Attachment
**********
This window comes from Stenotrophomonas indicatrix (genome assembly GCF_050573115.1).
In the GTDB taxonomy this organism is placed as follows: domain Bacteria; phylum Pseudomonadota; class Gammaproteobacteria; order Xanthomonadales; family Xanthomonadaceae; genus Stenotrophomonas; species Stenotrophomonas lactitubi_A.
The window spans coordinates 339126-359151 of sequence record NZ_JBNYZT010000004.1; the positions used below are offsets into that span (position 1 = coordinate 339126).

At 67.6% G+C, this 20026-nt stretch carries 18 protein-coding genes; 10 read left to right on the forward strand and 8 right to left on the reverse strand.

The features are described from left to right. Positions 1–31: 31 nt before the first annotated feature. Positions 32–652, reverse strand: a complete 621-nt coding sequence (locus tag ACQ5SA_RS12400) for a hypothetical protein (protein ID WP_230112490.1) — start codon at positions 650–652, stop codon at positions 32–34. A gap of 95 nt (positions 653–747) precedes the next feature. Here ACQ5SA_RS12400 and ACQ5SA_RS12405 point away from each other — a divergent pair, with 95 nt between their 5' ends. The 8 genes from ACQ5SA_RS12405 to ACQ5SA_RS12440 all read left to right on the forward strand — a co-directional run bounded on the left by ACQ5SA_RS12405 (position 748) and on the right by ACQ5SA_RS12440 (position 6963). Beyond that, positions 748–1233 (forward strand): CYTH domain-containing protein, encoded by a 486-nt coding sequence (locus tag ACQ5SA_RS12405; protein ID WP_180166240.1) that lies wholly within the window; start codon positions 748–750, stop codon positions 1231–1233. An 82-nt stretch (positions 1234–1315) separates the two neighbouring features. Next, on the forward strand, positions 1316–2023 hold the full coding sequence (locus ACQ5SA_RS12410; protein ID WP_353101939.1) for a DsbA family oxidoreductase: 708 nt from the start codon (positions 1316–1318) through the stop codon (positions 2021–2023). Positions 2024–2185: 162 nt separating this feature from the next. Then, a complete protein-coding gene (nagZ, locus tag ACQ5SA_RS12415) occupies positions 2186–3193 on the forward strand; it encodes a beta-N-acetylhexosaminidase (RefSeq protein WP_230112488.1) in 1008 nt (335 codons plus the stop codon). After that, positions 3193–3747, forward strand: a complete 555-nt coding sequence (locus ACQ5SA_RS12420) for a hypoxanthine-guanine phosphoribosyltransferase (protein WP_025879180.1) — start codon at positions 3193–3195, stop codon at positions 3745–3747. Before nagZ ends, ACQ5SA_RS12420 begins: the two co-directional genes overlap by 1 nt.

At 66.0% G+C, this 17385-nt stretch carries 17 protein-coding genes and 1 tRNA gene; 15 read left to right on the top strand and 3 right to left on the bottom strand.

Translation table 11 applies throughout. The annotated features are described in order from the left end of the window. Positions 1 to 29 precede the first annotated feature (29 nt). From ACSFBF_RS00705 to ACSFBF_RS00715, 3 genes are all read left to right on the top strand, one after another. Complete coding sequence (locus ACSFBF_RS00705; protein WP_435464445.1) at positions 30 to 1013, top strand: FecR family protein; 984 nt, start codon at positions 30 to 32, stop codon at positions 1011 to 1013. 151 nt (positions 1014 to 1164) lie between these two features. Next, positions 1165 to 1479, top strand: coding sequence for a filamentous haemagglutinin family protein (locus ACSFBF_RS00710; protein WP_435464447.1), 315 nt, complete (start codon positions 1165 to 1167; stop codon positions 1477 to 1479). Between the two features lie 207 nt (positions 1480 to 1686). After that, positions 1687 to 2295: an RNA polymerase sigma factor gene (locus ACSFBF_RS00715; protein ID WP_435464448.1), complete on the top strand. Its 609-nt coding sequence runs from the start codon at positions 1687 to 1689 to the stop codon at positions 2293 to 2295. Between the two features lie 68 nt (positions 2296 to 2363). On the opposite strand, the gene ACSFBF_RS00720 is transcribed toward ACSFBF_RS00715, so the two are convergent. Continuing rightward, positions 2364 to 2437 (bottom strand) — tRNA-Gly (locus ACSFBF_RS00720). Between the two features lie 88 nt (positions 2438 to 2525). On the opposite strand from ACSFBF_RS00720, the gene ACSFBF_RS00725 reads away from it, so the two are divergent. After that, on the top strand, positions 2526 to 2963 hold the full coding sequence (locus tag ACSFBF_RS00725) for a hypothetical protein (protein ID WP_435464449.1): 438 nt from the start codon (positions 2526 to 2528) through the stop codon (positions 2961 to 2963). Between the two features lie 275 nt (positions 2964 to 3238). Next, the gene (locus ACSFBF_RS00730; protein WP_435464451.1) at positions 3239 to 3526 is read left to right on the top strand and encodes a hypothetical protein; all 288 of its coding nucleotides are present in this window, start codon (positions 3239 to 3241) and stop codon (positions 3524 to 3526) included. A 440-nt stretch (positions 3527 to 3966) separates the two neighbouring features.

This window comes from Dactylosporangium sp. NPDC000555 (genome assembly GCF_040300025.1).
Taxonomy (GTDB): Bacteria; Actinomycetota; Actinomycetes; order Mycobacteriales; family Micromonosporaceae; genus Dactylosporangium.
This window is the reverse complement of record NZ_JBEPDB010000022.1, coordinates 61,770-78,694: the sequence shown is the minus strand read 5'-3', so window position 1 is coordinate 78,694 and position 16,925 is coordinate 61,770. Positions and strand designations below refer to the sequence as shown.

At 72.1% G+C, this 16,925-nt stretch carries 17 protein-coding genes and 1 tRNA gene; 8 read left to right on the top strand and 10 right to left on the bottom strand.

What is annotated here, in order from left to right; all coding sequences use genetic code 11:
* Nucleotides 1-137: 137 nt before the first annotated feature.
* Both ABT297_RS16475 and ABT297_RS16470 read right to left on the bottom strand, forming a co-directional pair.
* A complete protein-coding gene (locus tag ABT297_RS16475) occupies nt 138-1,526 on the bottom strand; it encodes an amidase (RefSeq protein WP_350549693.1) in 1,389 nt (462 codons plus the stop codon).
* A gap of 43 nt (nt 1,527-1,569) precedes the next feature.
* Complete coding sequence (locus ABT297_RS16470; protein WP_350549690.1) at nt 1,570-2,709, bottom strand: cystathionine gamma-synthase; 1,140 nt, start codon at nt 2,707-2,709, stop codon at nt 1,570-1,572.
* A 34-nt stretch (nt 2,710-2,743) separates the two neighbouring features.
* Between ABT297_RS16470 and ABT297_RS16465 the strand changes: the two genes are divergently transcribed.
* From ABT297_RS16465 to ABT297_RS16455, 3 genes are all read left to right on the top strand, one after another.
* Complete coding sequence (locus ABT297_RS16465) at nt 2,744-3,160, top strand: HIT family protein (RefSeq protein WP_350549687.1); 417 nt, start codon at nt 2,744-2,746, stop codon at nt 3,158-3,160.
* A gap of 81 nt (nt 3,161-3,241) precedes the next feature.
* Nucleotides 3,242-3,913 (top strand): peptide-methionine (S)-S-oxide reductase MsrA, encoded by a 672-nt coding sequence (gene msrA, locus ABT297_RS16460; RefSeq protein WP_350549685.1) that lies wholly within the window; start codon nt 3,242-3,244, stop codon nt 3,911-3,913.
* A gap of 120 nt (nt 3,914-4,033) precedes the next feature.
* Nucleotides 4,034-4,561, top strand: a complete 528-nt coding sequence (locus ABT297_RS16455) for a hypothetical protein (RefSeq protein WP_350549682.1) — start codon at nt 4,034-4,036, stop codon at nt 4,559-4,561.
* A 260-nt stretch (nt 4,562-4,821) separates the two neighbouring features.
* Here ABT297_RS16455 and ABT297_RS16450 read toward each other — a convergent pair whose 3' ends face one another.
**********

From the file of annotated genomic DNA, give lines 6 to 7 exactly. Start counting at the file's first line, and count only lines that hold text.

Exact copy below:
At 66.0% G+C, this 17385-nt stretch carries 17 protein-coding genes and 1 tRNA gene; 15 read left to right on the top strand and 3 right to left on the bottom strand.

Translation table 11 applies throughout. The annotated features are described in order from the left end of the window. Positions 1 to 29 precede the first annotated feature (29 nt). From ACSFBF_RS00705 to ACSFBF_RS00715, 3 genes are all read left to right on the top strand, one after another. Complete coding sequence (locus ACSFBF_RS00705; protein WP_435464445.1) at positions 30 to 1013, top strand: FecR family protein; 984 nt, start codon at positions 30 to 32, stop codon at positions 1011 to 1013. 151 nt (positions 1014 to 1164) lie between these two features. Next, positions 1165 to 1479, top strand: coding sequence for a filamentous haemagglutinin family protein (locus ACSFBF_RS00710; protein WP_435464447.1), 315 nt, complete (start codon positions 1165 to 1167; stop codon positions 1477 to 1479). Between the two features lie 207 nt (positions 1480 to 1686). After that, positions 1687 to 2295: an RNA polymerase sigma factor gene (locus ACSFBF_RS00715; protein ID WP_435464448.1), complete on the top strand. Its 609-nt coding sequence runs from the start codon at positions 1687 to 1689 to the stop codon at positions 2293 to 2295. Between the two features lie 68 nt (positions 2296 to 2363). On the opposite strand, the gene ACSFBF_RS00720 is transcribed toward ACSFBF_RS00715, so the two are convergent. Continuing rightward, positions 2364 to 2437 (bottom strand) — tRNA-Gly (locus ACSFBF_RS00720). Between the two features lie 88 nt (positions 2438 to 2525). On the opposite strand from ACSFBF_RS00720, the gene ACSFBF_RS00725 reads away from it, so the two are divergent. After that, on the top strand, positions 2526 to 2963 hold the full coding sequence (locus tag ACSFBF_RS00725) for a hypothetical protein (protein ID WP_435464449.1): 438 nt from the start codon (positions 2526 to 2528) through the stop codon (positions 2961 to 2963). Between the two features lie 275 nt (positions 2964 to 3238). Next, the gene (locus ACSFBF_RS00730; protein WP_435464451.1) at positions 3239 to 3526 is read left to right on the top strand and encodes a hypothetical protein; all 288 of its coding nucleotides are present in this window, start codon (positions 3239 to 3241) and stop codon (positions 3524 to 3526) included. A 440-nt stretch (positions 3527 to 3966) separates the two neighbouring features.